Mexican Whiskey: Industrial Distilling and Inter-Ethnic Dynamics in Old New Mexico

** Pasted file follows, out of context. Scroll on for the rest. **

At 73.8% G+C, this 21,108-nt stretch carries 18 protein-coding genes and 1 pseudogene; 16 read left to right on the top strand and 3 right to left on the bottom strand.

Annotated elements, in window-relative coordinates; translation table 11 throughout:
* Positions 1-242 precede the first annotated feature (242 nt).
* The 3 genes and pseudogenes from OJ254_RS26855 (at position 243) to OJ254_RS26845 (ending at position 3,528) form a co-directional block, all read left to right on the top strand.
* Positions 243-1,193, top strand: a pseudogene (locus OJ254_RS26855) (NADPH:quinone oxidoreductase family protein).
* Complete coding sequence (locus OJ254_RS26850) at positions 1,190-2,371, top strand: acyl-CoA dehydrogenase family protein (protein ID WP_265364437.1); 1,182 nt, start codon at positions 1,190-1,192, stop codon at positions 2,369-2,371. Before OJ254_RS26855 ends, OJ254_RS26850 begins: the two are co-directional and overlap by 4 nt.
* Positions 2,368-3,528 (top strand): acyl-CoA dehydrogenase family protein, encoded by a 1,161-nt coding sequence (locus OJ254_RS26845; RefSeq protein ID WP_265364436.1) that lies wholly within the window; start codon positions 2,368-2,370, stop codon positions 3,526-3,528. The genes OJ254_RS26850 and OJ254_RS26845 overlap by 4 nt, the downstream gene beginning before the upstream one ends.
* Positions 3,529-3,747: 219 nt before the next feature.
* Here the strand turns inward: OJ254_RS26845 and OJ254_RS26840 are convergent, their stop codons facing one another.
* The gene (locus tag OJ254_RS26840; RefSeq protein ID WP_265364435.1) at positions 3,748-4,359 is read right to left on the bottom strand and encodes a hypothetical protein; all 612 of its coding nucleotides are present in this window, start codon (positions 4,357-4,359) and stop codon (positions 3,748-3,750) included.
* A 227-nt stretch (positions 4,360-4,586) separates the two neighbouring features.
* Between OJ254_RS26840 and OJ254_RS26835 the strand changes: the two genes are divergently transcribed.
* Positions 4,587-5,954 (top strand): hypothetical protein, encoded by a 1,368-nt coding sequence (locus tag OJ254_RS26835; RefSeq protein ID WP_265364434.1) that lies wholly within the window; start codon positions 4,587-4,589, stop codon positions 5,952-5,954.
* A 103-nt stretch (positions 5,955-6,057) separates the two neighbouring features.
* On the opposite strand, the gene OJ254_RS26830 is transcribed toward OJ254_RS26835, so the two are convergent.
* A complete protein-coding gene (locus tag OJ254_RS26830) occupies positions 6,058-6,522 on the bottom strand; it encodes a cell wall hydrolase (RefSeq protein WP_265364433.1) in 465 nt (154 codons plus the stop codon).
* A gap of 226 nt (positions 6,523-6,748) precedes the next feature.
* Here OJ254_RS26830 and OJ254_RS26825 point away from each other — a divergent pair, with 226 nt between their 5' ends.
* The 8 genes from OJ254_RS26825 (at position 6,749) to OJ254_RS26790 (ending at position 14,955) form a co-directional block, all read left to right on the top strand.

In January of 1847, only six months after the conquest of the Mexican far north by the United States, the Hispanos and Indians of northern New Mexico’s Taos Valley rose together in rebellion, killing the American-appointed governor and destroying a substantial adobe distillery complex known as Turley’s Mill. This presentation centers on the ruin of Turley’s Mill, discussing the cultural factors that may have led to its destruction. Related historiography reflects bewilderment as to the distillery’s end due to the reputation of its owner, Simeon Turley, for fair dealing. Some historians have suggested that the coalition that destroyed Turley’s Mill was a mindless mob bent on pillage. The insurgents left behind materials of value in considerable volume, however, suggesting that looting was not a driving factor. Dr. Gonzalez’s NSF-funded research project addresses the question of insurgent motivation, treating the site as an outpost of the ever-expanding American industrial frontier. His presentation situates northern New Mexico’s Indigenous and Mexican populations in the context of the industrial-era world system using a combination of archaeological, experimental, and historical methods.
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